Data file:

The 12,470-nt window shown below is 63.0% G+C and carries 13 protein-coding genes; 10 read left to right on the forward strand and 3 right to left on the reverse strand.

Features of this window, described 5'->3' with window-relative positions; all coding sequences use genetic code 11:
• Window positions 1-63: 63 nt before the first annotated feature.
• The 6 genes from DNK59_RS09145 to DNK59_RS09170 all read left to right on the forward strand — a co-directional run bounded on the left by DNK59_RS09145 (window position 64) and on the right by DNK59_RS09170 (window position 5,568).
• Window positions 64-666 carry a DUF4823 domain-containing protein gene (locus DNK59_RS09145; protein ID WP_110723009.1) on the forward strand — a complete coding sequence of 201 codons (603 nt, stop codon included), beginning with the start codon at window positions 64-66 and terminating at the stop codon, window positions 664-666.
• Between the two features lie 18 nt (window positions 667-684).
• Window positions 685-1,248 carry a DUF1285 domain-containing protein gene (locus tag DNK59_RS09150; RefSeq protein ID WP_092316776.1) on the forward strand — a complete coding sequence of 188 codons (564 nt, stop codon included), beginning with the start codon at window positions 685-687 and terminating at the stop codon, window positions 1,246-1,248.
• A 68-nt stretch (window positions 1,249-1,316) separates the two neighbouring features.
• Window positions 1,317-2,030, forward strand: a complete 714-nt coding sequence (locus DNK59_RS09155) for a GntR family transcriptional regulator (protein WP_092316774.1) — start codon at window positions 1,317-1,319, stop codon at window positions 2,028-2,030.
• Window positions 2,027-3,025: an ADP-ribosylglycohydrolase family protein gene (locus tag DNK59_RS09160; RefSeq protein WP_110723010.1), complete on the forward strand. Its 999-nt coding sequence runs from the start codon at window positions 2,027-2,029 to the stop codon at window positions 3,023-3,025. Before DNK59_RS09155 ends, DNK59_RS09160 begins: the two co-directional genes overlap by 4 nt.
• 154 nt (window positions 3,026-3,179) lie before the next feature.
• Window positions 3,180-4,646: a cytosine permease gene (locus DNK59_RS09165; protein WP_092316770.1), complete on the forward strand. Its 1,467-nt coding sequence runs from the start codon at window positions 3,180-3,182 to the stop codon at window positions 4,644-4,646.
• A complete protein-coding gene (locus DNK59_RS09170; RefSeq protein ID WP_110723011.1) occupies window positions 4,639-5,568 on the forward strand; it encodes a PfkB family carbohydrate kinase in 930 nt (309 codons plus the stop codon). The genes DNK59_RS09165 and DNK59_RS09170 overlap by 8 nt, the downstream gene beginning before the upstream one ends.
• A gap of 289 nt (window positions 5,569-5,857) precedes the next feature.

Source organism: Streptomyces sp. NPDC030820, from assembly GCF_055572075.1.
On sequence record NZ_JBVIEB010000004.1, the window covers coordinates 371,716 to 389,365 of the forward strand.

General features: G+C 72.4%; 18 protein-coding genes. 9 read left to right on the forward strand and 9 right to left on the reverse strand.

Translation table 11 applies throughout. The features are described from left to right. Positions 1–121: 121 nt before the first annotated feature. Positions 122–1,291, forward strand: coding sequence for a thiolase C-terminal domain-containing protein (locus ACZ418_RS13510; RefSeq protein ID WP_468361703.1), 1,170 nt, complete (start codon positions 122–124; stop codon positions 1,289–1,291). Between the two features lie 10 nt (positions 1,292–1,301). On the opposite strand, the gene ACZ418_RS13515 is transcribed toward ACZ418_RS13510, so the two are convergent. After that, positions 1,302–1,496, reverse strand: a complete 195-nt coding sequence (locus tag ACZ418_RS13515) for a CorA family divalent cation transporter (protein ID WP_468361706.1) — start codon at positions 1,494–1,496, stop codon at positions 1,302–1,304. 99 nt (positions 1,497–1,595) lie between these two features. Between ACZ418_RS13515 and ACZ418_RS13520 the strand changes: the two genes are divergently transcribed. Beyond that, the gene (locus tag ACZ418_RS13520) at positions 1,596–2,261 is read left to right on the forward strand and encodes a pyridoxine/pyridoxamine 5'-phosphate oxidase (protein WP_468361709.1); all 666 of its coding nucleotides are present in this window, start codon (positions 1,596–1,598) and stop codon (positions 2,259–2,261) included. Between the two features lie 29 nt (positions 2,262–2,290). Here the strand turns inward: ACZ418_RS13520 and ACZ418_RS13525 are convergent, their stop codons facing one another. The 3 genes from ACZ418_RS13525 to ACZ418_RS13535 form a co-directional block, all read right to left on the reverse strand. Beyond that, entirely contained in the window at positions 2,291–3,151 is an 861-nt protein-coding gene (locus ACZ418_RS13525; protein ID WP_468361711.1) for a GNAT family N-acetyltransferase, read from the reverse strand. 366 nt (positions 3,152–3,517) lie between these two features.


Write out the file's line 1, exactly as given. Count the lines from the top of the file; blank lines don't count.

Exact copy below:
The 12,470-nt window shown below is 63.0% G+C and carries 13 protein-coding genes; 10 read left to right on the forward strand and 3 right to left on the reverse strand.